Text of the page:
("escape velocity")
keep as "escape velocity", v. well-known term
 Done: back to original
{{{rotation}}} Rotation period How long it takes to turn around one time keep as original term
 Done: back to original
{{{sidereal_day}}} Sidereal rotation period How long it takes to turn around one time
(in relation to the stars)
delete
 Done
{{{rot_velocity}}} Equatorial rotation velocity Turning speed delete
{{{axial_tilt}}} Axial tilt Angle at which it turns
(in relation to its orbit)
delete
{{{right_asc_north_pole}}} North pole right ascension Long. around the celestial equator
("right ascension")
delete
 Done
{{{declination}}} North pole declination Angle above the celestial equator
("declination")
delete
{{{pole_ecliptic_lat}}} Pole ecliptic latitude Latitude above the ecliptic delete
 Done
{{{pole_ecliptic_lon}}} Pole ecliptic longitude Longitude around the ecliptic delete
 Done
{{{albedo}}} Albedo How much light it reflects don't know
 Done: kept
{{{single_temperature}}} Temperature Avg. surface temp. keep
 Done
{{{spectral_type}}} Spectral type Light-band group
("spectral type")
? keep
 Done: back to original
{{{magnitude}}} Apparent magnitude Seeming brightness
("apparent magnitude")
keep, and keep term
 Done
{{{abs_magnitude}}} Absolute magnitude (H) True brightness
("absolute magnitude")
keep, and keep term
 Done
{{{angular_size}}} Angular diameter Seeming size
("angular diameter")
delete
 Done
N/A Atmosphere Air keep, and keep the word atmosphere
 Done: back to original
{{{atmosphere_composition}}} Composition Make up keep
 Done

Let's try and make out planet infobox as simple as it can possibly be, but still provide the basic data that an everyday person would want to know. Osiris (talk) 06:08, 17 January 2016 (UTC)

That comment I agree with.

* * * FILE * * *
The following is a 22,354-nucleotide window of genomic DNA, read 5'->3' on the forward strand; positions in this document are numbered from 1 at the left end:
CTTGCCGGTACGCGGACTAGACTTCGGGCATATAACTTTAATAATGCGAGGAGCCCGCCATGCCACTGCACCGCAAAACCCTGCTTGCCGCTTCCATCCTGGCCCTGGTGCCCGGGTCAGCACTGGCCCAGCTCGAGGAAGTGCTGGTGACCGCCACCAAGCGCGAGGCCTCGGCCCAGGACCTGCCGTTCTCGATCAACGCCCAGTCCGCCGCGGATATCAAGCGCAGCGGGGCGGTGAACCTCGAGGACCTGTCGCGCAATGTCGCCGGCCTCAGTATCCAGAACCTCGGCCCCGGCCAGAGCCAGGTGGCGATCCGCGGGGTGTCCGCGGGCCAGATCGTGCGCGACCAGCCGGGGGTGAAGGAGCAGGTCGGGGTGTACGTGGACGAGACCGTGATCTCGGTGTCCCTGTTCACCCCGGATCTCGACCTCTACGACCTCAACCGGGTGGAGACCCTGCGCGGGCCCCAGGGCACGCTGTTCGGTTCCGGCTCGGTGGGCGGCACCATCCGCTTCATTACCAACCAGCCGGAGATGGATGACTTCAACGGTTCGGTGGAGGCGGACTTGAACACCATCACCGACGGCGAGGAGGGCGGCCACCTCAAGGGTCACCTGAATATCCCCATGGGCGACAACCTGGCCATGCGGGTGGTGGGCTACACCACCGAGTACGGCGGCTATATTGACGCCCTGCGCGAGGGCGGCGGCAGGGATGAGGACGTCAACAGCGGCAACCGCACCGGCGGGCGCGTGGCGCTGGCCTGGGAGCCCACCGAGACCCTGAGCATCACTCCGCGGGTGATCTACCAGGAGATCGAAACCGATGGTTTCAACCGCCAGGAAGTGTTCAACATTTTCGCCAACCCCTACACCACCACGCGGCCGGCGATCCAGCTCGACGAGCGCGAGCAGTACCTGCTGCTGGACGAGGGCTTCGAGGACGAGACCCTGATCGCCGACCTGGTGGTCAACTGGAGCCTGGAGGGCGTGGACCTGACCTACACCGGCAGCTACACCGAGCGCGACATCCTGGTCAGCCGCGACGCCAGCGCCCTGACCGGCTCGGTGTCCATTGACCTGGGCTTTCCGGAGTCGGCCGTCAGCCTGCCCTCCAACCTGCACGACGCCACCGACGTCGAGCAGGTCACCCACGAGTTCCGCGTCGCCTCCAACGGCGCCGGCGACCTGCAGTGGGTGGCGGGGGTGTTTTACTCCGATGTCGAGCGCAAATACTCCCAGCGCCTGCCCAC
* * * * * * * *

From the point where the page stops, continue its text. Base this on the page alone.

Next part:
Where we have a page explaining a term, we should usually use the term, not its (often weak) translation. Links exist for a good reason: use them, don't try and re-invent the wheel.
Remember, the main points about a body can be explained in the text of a page. A body (like Pluto, which is extremely eccentric in its orbit, has that fact dealt with on the page. Exactly how eccentric (in figures) is not so important for the general reader. The page tells readers that this minor planet goes from the Kuiper belt to inside the orbit of Neptune. That is more memorable than a number. Macdonald-ross (talk) 13:45, 17 January 2016 (UTC)
I need to take a closer look at the others when I've got some more time, but those I've shaded red I definitely agree are too complicated without an immediate explanation. So no objections to deleting those parameters from the template? Osiris (talk) 08:02, 18 January 2016 (UTC)
Tiny point 1: I think make-up should be hyphenated, and note we here use a colloquialism which might not be understood by some. I cannot think of a better term, and I agree "composition" is stuffy non-simple latinate word.
Tiny point 2: I do think users will understand "volume", so we should not say "volume inside it", which anyway is illiterate. Many of the others can be tweaked, e.g. not "Area of its surface", but instead "surface area". Macdonald-ross (talk) 12:08, 18 January 2016 (UTC)
Added the hyphen. It's under the section header Atmosphere so would "Gases" work as a substitute for "Make-up"/"Composition"?
No, because the emphasis is really about the relative proportions. I think make-up is a good simple way of saying "Composition by volume", the En version.
"Volume" and "Surface area" fixed. And I've removed those shaded red so they'll no longer appear on the articles even when they're called.
"Measurements" would be more correct English than "Measures". Any problem with that over "Dimensions"?
"Measurements" is good.
Any problem with changing "Gravity at its surface" → "Surface gravity"?
"Surface gravity" is good.
"Mean radius" (original) → "Average distance from its center to its surface" (current) → "Average radius"? I just think that a lot of these simplifications are too wordy/lengthy for the infobox.